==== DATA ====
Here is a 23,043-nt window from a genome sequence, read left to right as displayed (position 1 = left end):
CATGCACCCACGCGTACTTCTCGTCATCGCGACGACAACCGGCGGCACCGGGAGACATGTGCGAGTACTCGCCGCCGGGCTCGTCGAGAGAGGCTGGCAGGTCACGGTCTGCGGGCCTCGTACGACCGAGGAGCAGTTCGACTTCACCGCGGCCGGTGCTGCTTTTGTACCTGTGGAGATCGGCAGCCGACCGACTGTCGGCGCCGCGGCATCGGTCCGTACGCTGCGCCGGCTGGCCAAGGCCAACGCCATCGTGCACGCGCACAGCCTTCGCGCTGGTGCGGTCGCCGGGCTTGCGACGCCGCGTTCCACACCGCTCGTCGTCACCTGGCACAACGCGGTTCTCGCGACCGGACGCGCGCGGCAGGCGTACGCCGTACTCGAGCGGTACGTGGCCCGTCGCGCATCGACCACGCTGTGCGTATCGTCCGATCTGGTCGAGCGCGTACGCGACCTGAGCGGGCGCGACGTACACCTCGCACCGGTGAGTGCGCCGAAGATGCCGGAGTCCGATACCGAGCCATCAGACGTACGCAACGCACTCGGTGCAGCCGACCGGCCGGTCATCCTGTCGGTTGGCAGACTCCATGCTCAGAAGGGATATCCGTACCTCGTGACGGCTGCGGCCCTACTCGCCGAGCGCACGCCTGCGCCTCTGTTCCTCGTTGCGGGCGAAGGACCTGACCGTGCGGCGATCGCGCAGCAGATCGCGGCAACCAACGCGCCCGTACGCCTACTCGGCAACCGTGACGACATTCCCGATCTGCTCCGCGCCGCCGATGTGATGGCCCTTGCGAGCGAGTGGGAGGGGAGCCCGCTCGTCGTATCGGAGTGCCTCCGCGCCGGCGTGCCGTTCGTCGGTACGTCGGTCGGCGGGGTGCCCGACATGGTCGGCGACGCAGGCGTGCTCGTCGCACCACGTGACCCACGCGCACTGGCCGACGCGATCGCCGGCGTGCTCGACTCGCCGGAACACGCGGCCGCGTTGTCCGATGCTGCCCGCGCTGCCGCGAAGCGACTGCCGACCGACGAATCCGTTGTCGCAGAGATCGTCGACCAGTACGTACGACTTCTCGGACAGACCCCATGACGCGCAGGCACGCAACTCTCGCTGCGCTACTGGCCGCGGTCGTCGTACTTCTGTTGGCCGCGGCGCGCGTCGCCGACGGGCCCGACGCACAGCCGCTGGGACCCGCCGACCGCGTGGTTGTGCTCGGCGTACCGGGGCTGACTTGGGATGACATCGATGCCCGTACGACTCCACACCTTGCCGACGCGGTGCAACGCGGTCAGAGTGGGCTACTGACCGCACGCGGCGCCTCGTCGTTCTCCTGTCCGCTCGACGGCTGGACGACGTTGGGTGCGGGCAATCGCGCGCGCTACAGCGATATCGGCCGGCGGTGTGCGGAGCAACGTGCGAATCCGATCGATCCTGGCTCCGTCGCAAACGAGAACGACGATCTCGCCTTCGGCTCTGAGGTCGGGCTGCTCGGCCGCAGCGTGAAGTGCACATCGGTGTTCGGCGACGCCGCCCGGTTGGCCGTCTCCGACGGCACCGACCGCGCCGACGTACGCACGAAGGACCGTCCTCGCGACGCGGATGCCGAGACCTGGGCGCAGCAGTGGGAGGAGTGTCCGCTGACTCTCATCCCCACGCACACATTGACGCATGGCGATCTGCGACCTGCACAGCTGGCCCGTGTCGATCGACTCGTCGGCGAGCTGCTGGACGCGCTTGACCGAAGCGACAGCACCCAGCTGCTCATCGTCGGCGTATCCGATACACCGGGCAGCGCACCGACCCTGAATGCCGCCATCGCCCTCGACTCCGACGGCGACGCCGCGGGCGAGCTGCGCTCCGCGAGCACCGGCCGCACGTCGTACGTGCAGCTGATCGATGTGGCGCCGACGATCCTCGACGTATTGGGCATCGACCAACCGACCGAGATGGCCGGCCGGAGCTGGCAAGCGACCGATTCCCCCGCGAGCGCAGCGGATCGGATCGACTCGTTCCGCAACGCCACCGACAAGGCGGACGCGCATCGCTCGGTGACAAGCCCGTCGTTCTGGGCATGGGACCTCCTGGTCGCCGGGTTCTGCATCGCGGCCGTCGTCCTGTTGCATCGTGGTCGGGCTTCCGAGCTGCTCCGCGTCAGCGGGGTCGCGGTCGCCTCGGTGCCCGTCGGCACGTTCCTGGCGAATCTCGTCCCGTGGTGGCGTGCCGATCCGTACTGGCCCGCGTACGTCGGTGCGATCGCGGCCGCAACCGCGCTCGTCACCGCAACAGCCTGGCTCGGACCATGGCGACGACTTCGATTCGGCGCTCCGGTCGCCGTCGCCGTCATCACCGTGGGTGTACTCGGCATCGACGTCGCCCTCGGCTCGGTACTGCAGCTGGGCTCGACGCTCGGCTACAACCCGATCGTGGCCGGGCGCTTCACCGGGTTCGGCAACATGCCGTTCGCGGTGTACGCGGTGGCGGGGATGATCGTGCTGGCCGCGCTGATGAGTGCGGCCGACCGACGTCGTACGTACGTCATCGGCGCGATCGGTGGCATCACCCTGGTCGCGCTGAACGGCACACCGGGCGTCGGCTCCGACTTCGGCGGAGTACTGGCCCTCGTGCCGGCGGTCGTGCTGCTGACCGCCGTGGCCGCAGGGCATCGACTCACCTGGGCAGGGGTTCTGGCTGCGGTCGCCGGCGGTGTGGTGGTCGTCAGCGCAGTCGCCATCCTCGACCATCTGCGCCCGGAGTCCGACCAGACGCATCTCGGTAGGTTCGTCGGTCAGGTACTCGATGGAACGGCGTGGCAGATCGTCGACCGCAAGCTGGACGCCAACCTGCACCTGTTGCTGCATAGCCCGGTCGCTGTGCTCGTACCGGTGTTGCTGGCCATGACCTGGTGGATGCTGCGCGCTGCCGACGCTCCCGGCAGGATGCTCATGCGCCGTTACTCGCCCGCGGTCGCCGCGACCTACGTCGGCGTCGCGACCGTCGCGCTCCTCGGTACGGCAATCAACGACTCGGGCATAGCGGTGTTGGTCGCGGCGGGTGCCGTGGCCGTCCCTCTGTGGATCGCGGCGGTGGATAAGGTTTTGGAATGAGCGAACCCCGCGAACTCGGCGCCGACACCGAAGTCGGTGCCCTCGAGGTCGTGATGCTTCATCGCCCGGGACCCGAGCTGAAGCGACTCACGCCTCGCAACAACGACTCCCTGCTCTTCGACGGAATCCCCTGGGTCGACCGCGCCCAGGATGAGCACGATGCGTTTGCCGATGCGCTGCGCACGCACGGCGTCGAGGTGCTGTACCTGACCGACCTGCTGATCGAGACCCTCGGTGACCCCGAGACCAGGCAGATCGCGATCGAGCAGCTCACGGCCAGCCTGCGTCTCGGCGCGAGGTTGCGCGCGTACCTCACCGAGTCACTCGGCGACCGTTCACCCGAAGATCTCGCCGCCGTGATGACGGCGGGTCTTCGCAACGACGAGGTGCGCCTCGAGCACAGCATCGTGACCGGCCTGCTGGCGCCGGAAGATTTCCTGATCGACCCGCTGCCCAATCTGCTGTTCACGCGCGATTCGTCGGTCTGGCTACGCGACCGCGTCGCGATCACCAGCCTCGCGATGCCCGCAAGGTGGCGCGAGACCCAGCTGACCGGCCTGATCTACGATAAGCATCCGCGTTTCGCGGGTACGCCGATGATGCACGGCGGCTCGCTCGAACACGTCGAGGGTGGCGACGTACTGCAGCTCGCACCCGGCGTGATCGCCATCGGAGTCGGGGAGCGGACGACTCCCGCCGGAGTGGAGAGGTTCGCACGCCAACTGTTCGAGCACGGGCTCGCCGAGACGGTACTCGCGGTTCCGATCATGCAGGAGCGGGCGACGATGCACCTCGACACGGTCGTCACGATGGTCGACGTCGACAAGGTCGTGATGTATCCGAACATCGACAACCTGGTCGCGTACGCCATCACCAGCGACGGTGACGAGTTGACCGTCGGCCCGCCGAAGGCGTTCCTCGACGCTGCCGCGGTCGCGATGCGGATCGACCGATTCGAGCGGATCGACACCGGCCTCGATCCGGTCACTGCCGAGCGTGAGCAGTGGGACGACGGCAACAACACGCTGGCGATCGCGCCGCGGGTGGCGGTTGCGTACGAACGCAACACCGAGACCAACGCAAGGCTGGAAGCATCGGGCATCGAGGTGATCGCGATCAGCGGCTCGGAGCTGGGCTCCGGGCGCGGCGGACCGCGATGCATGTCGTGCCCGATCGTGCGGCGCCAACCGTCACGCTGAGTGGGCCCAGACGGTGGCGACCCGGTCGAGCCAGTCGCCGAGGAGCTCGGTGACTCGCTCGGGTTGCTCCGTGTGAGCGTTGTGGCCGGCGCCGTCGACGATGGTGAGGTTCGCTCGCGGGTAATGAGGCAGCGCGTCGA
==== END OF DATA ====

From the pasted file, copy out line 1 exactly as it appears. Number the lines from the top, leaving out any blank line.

Here is a 23,043-nt window from a genome sequence, read left to right as displayed (position 1 = left end):